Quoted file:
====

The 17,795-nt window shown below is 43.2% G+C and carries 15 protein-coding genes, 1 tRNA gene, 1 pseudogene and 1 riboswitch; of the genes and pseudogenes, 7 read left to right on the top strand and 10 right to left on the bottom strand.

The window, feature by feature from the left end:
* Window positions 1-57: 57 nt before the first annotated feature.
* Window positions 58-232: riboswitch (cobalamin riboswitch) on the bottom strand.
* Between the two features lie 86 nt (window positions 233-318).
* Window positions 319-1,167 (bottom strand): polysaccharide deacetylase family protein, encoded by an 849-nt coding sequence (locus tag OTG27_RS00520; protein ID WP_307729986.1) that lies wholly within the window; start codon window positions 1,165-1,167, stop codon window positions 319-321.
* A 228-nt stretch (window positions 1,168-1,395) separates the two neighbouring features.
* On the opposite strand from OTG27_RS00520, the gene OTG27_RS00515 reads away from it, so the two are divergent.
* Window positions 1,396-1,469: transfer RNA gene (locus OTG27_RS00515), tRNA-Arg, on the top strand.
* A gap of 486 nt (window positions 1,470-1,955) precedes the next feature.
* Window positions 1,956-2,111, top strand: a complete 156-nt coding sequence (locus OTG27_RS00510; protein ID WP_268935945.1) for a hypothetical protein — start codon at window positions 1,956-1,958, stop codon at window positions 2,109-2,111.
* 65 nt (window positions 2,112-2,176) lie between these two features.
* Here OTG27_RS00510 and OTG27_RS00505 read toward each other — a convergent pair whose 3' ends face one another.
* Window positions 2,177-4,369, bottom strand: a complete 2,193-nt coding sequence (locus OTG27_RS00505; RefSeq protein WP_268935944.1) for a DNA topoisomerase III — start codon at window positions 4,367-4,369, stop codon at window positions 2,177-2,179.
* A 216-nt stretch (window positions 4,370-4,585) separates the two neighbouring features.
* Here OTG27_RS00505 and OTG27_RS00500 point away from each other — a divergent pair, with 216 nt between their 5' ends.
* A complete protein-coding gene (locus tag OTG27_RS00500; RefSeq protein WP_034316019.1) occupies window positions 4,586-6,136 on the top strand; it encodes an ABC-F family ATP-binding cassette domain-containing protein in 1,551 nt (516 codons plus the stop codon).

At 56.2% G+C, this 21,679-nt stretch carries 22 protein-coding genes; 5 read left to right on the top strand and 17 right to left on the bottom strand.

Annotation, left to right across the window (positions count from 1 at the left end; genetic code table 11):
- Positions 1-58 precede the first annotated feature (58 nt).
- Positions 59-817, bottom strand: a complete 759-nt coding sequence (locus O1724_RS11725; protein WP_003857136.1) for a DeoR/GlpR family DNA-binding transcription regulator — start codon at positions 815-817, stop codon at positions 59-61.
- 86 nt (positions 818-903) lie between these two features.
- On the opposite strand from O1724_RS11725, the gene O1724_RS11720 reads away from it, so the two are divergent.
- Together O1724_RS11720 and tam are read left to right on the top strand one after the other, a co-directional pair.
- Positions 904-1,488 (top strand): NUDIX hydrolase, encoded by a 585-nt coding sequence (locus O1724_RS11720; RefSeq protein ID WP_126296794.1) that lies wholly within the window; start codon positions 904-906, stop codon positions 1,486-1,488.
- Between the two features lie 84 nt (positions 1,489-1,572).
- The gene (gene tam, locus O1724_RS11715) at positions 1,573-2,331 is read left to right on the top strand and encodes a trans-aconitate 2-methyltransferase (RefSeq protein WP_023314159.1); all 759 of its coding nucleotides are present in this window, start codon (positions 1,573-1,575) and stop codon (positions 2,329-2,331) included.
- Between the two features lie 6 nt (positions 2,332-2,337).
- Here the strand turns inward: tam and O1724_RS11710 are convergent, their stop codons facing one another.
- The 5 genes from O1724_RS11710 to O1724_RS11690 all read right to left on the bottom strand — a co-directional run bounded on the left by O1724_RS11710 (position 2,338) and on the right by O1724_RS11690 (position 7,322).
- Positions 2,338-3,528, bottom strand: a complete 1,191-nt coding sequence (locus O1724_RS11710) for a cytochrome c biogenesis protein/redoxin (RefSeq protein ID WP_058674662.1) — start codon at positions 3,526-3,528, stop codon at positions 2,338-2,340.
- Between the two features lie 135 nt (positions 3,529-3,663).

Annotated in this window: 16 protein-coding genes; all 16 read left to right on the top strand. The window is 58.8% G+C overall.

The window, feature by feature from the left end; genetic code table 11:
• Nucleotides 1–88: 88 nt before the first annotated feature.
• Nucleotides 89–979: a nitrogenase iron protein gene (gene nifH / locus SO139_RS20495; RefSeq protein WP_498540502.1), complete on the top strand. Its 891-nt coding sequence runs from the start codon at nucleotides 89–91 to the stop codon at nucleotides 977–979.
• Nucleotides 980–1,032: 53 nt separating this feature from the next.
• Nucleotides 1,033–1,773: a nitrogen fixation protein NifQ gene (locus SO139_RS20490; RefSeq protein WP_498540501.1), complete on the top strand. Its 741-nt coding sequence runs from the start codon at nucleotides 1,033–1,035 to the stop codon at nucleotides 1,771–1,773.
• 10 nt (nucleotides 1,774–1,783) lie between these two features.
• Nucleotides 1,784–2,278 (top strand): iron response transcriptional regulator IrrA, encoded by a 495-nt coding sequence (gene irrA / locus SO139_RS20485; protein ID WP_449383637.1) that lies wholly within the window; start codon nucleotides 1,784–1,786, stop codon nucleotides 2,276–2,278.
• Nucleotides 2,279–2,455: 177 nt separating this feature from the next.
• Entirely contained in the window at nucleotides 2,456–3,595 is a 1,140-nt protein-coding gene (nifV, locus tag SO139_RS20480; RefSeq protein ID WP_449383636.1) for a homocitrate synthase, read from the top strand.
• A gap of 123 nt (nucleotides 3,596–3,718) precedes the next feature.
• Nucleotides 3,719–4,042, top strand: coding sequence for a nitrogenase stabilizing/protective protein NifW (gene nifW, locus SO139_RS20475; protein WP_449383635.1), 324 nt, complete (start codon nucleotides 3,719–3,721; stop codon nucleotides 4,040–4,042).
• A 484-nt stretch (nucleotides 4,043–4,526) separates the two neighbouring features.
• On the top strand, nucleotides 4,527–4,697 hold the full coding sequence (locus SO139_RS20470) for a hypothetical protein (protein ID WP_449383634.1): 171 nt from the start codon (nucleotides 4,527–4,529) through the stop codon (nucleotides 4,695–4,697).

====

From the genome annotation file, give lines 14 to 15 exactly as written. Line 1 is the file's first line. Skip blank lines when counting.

* Window positions 2,177-4,369, bottom strand: a complete 2,193-nt coding sequence (locus OTG27_RS00505; RefSeq protein WP_268935944.1) for a DNA topoisomerase III — start codon at window positions 4,367-4,369, stop codon at window positions 2,177-2,179.
* A 216-nt stretch (window positions 4,370-4,585) separates the two neighbouring features.